Self-published Book Reviews: The Severed Oath by Andrew J. Luther
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The Severed Oath is the second book of The Undying Empire series by Andrew J. Luther, of which three novels are now available. However, the three work as standalone novels, so I’m only reviewing The Severed Oath here.
Leyndra is a Guild-trained Warden, a bodyguard given mystical abilities in order to protect her ward. She works for the nobleman Osho, a successful businessman for whom she has a high regard. Despite Osho’s wife’s, Tyina’s, suspicions, there is nothing romantic about their relationship—Leyndra is a professional, and her affection for Osho is, at most, sisterly.
Leyndra’s situation is contentious, but safe, until someone sends shadows to attack Osho in his sleep. Despite Leyndra’s skill and powers, she is tricked into seeing shadows where Osho stands, and it is her sword that ends his life. She is immediately branded as an Oathbreaker as the magic of the Guild marks her face, and hauled off to prison, first by the Watch, and then by the Imperial Guard. Planted evidence confirms her guilt, though she tells the true story even under torture. Even if the Emperor believed her innocent, the only ones in the city of Ythis capable of such magic are the sorcerous Five or the church of the mad god, and the Emperor does not dare confront either of them directly. So Leyndra is sentenced to be executed.
But Leyndra is not without friends. Jeyrra, the boss of a criminal gang, has resources, even in the Imperial Guards’ prison, and she makes arrangements that give Leyndra a chance to escape. Even weaponless and naked, Leyndra still has the virtus, the source of a Warden’s power, power she should have lost when she became an Oathbreaker but somehow didn’t. Leyndra is soon free to hunt the dark power that killed her master and framed her.
She is assisted by Jeyrra, and oddly, by the Watch Sergeant Lumayth, one of the few honest men of the Watch, who believes her story and wants to figure out what really happened as much as she does. Together, they hunt down a corrupt nobleman and the necromancer he serves.
One place where the novel is weak is in the plotting by the necromancer. It’s asserted that it’s very dangerous for the necromancer to set up shop in Ythis, where the Five and the church would destroy him if they discovered him, but it’s never made very clear why he needs to be in Ythis. It’s said that he needs to stay until an item he desires is delivered, but there’s no real reason that the item needs to be delivered in Ythis rather than some other town. And the whole murderous plot that draws Leyndra in has more to do with money than anything specific to Osho—surely there are easier ways to raise funds for a necromancer who knows the secret of immortality. There would be more than a few buyers willing to pay any price asked for that secret, in any city. Getting the nobleman involved, and relying on murder and adultery as the means to raise the funds, just seems like an unnecessary complication, and I think that a little bit of work could have been done by the author to shore up the scheme and make it a bit more grounded. If the nobleman had been made more necessary somehow, the plot against Osho could have been understandable given the nobleman’s relationship with him, but I have a hard time seeing why the necromancer needed that particular nobleman in the first place, enough to travel to a city filled with powers that would kill him, and use his magic in ways that were sure to bring attention in order set up a convoluted plot.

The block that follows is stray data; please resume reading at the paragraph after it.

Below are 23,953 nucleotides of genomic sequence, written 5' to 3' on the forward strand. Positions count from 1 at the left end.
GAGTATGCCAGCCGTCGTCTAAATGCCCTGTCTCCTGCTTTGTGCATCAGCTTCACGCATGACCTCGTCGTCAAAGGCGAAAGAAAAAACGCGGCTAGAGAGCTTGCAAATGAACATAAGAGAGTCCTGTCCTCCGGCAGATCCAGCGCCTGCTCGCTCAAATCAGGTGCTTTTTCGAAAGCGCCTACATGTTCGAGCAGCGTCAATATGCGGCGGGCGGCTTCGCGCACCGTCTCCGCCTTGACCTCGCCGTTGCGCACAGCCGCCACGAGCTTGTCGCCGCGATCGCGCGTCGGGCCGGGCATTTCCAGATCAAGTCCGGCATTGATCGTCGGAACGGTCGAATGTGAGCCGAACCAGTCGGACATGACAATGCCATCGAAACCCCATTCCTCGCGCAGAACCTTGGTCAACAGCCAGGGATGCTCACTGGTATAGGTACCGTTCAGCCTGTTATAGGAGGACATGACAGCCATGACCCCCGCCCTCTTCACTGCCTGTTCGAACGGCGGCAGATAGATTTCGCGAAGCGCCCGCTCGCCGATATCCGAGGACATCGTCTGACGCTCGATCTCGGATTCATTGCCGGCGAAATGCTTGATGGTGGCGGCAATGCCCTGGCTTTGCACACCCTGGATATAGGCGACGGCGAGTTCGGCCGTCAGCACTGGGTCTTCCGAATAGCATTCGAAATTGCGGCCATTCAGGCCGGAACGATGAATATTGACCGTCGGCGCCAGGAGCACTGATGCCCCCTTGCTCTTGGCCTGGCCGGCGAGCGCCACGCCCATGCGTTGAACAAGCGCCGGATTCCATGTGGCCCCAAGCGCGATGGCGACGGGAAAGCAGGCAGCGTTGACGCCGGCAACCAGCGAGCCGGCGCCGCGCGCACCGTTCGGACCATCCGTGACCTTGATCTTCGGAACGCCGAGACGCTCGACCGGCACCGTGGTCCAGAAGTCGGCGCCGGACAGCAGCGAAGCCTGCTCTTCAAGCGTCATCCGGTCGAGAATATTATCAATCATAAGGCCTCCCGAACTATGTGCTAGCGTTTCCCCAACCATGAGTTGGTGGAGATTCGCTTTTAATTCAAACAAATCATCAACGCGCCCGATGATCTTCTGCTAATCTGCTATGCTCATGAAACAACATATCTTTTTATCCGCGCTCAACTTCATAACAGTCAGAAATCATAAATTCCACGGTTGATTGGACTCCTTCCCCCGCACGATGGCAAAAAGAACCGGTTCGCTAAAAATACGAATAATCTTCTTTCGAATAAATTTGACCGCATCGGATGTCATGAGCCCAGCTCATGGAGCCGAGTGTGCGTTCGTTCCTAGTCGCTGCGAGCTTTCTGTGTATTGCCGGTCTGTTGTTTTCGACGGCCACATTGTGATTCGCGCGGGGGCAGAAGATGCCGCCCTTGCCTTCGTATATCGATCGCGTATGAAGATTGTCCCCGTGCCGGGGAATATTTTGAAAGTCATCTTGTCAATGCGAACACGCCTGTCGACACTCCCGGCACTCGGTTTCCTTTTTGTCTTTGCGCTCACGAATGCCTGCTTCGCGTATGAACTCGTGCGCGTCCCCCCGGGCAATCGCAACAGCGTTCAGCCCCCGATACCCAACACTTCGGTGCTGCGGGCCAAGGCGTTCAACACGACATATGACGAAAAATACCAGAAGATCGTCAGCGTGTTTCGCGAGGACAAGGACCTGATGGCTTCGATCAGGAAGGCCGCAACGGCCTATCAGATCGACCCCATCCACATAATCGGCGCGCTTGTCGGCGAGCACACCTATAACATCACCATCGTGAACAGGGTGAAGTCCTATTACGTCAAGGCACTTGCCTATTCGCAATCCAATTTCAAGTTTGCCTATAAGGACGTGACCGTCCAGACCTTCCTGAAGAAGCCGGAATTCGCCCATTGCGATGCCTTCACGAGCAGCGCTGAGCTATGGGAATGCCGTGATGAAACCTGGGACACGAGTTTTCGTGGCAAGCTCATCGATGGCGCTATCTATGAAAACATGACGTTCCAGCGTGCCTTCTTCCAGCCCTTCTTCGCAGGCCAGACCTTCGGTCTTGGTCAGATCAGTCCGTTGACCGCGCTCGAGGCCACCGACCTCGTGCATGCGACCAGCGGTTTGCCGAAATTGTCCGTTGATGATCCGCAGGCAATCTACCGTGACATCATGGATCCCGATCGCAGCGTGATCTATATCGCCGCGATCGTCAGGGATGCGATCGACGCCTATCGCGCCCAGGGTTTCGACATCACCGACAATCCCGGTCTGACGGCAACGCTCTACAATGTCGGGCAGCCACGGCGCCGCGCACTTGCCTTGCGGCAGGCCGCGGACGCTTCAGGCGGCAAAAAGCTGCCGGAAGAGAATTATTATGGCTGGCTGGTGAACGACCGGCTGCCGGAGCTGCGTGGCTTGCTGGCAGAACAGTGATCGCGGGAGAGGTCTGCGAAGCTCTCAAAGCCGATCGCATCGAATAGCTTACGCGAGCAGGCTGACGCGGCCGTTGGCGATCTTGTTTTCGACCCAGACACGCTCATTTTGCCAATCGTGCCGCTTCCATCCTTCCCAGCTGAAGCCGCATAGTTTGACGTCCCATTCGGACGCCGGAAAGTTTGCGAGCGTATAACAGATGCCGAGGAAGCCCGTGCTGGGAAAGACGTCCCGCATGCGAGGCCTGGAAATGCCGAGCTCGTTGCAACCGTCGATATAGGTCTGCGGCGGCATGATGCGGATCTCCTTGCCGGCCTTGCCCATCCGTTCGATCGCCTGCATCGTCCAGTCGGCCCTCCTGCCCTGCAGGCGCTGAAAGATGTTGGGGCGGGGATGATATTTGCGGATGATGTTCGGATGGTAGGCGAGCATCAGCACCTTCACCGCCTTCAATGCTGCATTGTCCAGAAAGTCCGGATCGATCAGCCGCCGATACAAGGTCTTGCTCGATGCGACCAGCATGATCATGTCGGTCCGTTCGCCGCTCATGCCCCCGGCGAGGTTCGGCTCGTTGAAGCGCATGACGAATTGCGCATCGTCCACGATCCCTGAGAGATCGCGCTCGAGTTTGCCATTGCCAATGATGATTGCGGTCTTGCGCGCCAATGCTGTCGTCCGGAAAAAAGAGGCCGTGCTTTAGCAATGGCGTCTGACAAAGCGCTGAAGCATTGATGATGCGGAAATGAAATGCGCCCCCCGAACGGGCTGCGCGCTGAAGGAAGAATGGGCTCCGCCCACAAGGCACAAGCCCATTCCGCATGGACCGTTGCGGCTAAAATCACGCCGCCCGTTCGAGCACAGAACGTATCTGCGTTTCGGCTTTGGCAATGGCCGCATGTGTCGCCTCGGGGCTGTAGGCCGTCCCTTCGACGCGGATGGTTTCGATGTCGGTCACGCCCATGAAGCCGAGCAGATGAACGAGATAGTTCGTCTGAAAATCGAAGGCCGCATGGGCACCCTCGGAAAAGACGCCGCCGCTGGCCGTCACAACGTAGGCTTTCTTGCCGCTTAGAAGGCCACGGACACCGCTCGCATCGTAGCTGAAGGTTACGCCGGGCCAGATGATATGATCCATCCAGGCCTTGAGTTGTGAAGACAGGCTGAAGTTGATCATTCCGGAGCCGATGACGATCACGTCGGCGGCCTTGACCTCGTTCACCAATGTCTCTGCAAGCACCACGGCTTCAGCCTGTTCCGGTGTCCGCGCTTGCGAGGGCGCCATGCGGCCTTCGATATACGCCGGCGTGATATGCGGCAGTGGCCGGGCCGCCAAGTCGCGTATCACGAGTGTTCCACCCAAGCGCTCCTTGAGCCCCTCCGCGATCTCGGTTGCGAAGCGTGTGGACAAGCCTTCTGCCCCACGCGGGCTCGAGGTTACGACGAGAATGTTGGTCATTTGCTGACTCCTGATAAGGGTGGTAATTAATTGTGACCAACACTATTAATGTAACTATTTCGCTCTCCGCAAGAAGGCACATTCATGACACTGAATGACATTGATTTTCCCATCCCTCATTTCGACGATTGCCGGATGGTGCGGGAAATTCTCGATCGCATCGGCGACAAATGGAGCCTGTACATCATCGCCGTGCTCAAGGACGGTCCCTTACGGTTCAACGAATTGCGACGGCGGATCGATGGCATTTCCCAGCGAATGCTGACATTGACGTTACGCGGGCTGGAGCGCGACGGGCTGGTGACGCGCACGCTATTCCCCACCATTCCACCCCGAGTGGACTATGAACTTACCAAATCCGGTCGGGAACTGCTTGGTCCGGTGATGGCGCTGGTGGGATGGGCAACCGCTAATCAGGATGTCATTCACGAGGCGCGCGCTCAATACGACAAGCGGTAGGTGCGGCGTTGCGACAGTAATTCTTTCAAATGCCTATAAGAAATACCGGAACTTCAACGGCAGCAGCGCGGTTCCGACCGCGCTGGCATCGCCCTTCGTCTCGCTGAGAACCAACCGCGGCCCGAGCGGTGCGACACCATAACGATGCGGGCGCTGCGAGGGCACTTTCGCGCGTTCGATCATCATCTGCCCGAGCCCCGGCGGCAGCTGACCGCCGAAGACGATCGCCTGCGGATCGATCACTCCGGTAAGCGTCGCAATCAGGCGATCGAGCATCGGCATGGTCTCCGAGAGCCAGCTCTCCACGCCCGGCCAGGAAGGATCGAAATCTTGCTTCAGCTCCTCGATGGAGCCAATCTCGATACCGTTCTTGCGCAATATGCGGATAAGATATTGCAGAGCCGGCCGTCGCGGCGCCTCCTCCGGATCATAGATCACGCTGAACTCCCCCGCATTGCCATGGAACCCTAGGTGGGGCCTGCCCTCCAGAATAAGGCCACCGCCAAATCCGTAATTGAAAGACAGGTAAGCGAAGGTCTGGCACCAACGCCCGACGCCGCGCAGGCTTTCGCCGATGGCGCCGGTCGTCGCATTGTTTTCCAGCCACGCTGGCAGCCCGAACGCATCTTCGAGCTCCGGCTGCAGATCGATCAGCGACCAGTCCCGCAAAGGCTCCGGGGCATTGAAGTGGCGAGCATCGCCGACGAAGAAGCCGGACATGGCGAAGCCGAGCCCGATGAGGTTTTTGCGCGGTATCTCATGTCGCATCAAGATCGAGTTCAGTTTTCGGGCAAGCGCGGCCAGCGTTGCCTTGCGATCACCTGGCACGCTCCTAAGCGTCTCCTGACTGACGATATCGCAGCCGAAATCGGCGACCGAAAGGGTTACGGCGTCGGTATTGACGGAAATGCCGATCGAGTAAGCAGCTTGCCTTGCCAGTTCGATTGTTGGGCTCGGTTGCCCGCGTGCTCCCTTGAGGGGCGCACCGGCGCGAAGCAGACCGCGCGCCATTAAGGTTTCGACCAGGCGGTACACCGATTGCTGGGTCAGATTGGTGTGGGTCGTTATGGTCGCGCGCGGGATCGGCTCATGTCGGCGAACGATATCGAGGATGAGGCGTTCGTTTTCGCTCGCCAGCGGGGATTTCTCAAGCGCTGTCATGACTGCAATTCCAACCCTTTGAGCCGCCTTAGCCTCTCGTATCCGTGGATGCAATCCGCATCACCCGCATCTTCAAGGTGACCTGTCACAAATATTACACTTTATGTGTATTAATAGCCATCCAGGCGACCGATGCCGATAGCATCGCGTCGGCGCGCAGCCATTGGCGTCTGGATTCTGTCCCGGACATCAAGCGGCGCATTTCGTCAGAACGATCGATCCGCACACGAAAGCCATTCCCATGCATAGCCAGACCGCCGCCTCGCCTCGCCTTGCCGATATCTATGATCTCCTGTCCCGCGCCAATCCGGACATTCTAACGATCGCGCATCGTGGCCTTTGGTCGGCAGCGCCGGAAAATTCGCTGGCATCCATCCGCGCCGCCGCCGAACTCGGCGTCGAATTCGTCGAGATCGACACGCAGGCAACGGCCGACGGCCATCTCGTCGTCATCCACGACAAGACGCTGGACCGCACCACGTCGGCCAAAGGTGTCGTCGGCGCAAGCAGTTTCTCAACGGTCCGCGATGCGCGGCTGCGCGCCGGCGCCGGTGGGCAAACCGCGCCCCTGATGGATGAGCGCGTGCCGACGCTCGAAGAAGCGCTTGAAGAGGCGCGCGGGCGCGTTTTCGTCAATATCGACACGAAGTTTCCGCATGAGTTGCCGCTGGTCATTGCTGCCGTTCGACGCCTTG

Now that my main gripe is out of the way, I must say that I enjoyed this story for the most part. I liked Leyndra, and her friends, and the balanced switching between points of view let me grow attached to characters even when they rarely intersected with Leyndra herself. The nobleman was appropriately conniving, the necromancer evil, and I could appreciate them for what they were. The one character that I really didn’t like was Leyndra’s younger brother, Morit. He was a coward, and deliberately so, but while his cowardice was difficult to swallow, he did not deserve all the things he suffered. It was hard to read his point of view sections, as they elicited a weird mix of dislike and pity. Courage and cowardice were among the themes of the book, as was Leyndra’s sense of responsibility: her responsibility to avenge Osho’s death, for her brother and the situation she’d put him in, for her friends. However, it’s also implied that her smothering care for her brother while growing up parentless is part of what made him the way he is. So letting go of responsibility is also a theme, though that doesn’t stop her from seeking revenge—which is good, as Leyndra walking away from the necromancer’s plots would have made a much less interesting story.
There is an implied sequel, as Leyndra takes over the expedition the necromancer arranged through his corrupt nobleman ally. I’m not sure whether the third book in The Undying Empire really fulfills this role, but I’d be interested in finding out.
The Severed Oath is available for $13.99 for the paperback from Amazon, $4.99 for the ebook from Amazon, Kobobooks, Smashwords, DriveThruFiction, and iTunes.
Donald S. Crankshaw’s work first appeared in Black Gate in October 2012, in the short novel “A Phoenix in Darkness.” He lives online at www.donaldscrankshaw.com.